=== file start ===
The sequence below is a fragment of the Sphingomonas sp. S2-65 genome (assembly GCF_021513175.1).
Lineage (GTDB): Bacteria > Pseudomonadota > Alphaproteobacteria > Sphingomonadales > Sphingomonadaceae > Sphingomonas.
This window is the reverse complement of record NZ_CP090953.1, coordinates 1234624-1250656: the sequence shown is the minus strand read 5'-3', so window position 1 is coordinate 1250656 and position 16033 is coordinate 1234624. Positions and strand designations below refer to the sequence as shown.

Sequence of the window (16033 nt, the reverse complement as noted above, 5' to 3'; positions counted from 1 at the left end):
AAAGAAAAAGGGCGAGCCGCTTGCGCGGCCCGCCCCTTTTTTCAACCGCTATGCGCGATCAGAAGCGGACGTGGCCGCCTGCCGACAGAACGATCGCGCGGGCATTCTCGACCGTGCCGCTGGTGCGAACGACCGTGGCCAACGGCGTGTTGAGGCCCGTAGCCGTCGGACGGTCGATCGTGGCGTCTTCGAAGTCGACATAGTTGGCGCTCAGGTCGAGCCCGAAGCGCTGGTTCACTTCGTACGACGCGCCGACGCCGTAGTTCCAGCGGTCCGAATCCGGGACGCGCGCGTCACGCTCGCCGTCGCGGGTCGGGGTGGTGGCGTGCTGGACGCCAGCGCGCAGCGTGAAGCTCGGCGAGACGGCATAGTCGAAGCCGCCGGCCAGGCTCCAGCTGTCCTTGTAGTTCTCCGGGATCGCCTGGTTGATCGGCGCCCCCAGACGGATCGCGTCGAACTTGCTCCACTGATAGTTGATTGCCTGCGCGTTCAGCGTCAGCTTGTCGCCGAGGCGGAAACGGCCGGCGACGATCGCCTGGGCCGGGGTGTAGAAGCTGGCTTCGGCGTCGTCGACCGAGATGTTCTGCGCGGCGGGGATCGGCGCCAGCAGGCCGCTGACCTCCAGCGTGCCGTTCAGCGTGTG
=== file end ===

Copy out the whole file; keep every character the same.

The sequence below is a fragment of the Sphingomonas sp. S2-65 genome (assembly GCF_021513175.1).
Lineage (GTDB): Bacteria > Pseudomonadota > Alphaproteobacteria > Sphingomonadales > Sphingomonadaceae > Sphingomonas.
This window is the reverse complement of record NZ_CP090953.1, coordinates 1234624-1250656: the sequence shown is the minus strand read 5'-3', so window position 1 is coordinate 1250656 and position 16033 is coordinate 1234624. Positions and strand designations below refer to the sequence as shown.

Sequence of the window (16033 nt, the reverse complement as noted above, 5' to 3'; positions counted from 1 at the left end):
AAAGAAAAAGGGCGAGCCGCTTGCGCGGCCCGCCCCTTTTTTCAACCGCTATGCGCGATCAGAAGCGGACGTGGCCGCCTGCCGACAGAACGATCGCGCGGGCATTCTCGACCGTGCCGCTGGTGCGAACGACCGTGGCCAACGGCGTGTTGAGGCCCGTAGCCGTCGGACGGTCGATCGTGGCGTCTTCGAAGTCGACATAGTTGGCGCTCAGGTCGAGCCCGAAGCGCTGGTTCACTTCGTACGACGCGCCGACGCCGTAGTTCCAGCGGTCCGAATCCGGGACGCGCGCGTCACGCTCGCCGTCGCGGGTCGGGGTGGTGGCGTGCTGGACGCCAGCGCGCAGCGTGAAGCTCGGCGAGACGGCATAGTCGAAGCCGCCGGCCAGGCTCCAGCTGTCCTTGTAGTTCTCCGGGATCGCCTGGTTGATCGGCGCCCCCAGACGGATCGCGTCGAACTTGCTCCACTGATAGTTGATTGCCTGCGCGTTCAGCGTCAGCTTGTCGCCGAGGCGGAAACGGCCGGCGACGATCGCCTGGGCCGGGGTGTAGAAGCTGGCTTCGGCGTCGTCGACCGAGATGTTCTGCGCGGCGGGGATCGGCGCCAGCAGGCCGCTGACCTCCAGCGTGCCGTTCAGCGTGTG